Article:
Before the papermaking technology introduced to ancient Tibet, Tibetans used bark, stone piece, bone, wood piece, sheepskin and other materials for writing. After Wencheng Princess brought in the papermaking technology, Tibetans still facing the problem of material for it was hard to find bamboo, paddy or fishnet that was used to make paper in middle China. However, after years of discovery, the craftsmen finally created the special Tibetan paper.
Tibetan paper is made from bark fiber and the root fiber of wolfsbane (scientific name: Stellera chamaejasme Linn.). Wolfsbane has colorful flower but contains poison, so it offers perfect features for Tibetan paper, such as moth-resistance, anti-corrasion, anti-discoloration, tough texture and wear-resistance. For the superior character, Tibetan paper was used in the writing and printing of Buddhist scriptures, classic literatures and government documents.
(Flowers of wolfsbane, Tibetan use its root for papermaking)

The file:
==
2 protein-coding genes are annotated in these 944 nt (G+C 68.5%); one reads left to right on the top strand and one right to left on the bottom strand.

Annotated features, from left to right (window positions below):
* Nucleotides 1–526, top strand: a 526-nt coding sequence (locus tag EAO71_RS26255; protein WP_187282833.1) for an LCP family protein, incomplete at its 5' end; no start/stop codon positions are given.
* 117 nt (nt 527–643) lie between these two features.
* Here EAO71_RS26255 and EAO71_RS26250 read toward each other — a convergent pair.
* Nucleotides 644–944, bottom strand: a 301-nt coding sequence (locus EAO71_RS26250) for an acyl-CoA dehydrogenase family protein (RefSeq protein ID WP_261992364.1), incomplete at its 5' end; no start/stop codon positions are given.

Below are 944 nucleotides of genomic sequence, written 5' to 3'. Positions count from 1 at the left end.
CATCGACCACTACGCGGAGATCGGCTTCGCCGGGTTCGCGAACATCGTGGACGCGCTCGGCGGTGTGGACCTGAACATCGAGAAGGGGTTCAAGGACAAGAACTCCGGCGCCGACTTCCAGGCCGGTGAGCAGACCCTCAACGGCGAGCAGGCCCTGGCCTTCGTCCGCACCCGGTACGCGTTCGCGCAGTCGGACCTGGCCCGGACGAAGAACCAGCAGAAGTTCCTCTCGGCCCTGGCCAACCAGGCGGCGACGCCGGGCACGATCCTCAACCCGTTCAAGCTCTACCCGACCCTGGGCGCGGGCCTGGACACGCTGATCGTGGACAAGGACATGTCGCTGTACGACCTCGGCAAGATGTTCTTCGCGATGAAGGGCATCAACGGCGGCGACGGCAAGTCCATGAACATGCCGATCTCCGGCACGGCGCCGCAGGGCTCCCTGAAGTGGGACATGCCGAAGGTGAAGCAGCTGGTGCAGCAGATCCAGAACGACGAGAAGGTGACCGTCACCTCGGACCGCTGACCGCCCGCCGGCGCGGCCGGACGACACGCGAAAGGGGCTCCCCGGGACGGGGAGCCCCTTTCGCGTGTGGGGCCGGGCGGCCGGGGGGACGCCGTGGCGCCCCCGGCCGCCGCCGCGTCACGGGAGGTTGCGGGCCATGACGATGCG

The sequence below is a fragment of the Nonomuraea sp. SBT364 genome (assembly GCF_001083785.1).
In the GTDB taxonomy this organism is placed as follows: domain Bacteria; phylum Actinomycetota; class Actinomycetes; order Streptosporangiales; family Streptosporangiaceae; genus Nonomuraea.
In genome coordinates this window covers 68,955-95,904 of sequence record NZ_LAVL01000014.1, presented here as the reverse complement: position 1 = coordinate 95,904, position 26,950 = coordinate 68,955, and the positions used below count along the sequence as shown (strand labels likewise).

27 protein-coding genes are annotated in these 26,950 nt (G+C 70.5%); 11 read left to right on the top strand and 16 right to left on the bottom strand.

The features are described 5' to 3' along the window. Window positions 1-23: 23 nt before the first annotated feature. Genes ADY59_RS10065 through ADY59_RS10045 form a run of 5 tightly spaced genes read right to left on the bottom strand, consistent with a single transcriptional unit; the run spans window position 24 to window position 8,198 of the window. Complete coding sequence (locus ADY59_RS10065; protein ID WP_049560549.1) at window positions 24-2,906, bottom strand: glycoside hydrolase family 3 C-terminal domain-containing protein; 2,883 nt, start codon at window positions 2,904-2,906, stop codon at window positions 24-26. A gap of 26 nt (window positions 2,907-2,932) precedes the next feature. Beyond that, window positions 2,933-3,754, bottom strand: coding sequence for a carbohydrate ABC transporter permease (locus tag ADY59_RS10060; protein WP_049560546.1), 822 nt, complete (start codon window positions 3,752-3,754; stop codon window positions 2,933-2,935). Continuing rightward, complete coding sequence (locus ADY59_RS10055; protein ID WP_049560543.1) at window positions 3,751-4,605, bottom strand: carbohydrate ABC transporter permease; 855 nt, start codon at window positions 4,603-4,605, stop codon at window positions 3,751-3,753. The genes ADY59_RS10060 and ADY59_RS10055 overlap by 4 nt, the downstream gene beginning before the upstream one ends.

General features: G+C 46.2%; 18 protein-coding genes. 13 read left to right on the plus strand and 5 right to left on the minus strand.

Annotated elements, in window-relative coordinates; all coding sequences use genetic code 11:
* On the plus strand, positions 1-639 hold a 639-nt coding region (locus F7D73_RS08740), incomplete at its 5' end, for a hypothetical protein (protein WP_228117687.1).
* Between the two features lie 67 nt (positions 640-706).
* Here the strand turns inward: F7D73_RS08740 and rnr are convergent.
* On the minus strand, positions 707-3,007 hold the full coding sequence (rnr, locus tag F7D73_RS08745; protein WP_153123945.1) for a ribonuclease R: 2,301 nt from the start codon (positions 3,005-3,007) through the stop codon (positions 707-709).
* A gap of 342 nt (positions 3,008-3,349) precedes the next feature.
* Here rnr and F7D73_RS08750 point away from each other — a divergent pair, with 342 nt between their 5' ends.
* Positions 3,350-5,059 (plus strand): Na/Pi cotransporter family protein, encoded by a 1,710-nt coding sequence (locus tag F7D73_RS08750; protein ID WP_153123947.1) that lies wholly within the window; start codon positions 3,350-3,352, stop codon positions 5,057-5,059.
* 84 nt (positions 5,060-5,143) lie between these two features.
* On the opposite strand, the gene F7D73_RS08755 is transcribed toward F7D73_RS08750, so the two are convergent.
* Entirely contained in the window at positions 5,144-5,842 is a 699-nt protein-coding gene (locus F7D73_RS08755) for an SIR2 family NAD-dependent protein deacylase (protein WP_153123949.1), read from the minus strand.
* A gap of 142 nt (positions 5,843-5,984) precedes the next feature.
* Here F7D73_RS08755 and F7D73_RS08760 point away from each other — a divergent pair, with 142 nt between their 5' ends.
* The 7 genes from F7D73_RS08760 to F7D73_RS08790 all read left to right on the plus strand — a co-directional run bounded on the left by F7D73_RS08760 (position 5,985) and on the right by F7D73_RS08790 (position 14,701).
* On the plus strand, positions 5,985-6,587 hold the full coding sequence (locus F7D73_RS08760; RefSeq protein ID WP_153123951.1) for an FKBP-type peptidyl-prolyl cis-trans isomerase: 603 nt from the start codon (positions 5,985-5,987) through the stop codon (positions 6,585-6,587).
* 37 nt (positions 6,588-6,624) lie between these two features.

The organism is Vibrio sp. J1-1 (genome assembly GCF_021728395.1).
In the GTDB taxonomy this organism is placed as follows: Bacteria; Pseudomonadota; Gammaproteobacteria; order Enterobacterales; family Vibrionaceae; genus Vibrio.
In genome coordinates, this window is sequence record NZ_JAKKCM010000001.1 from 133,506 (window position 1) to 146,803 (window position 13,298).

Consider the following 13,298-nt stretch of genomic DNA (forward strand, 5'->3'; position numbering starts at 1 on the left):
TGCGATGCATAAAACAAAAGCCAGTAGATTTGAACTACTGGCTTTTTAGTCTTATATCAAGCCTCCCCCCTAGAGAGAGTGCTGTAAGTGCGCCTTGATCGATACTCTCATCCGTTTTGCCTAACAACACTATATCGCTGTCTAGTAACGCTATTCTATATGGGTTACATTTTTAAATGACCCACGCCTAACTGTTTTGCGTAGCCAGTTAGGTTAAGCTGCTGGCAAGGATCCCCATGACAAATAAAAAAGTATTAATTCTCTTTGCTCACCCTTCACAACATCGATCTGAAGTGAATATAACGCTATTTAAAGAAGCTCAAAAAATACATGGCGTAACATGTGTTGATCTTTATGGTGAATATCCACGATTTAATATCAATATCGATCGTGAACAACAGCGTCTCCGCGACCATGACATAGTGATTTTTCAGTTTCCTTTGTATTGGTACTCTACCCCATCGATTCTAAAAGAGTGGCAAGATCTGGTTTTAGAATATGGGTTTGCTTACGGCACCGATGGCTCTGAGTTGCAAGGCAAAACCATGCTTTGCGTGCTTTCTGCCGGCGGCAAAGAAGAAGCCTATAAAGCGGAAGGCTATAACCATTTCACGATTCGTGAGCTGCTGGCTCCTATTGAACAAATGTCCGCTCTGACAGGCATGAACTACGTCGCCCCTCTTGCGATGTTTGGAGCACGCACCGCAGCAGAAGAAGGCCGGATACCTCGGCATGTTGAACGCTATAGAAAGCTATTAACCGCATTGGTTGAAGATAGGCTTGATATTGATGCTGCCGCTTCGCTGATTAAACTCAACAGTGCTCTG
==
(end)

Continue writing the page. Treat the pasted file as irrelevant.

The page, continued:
The craftsmanship of Tibetan paper making is a kind of fine art. Only to keep accuracy in every procedure of the processing, the craftsmen can create high quality Tibetan paper. The process is generally peeling, crashing, boiling, retting, washing, smashing and pulping. Pulping is to use taut gauze on wooden frame as the paper mold, then pour the paper pulp on the gauze and drain the water. During this process, the craftsmen must hold the frame evenly. Finally, dry the pulp in the sunshine and strip off to be the product. A piece of high quality Tibetan paper should be even in thickness, no holes, no impurity, soft and clean.
Most of the classic literatures and Buddha scriptures collected in the Potala Palace, Jokhang Temple, Sakya Monastery and other places are written or printed on Tibetan paper. The literatures still keep a perfect condition after centuries. Until the 1950s, Tibetan paper was widely used in Tibet. During its history of over 1300 years, Tibetan paper recording the history and culture of Tibet silently, and witnessed the social development of the sacred land.
(Buddha scriptures on Tibetan paper)
Today, the rapid development of tourism breathes new life to Tibetan paper. The artifacts made of Tibetan paper, such as notebook, painting, umbrella, hat, gift bag, etc., are hot sellers in Tibet and are popular souvenirs for travelers.
(Tibetan paper products)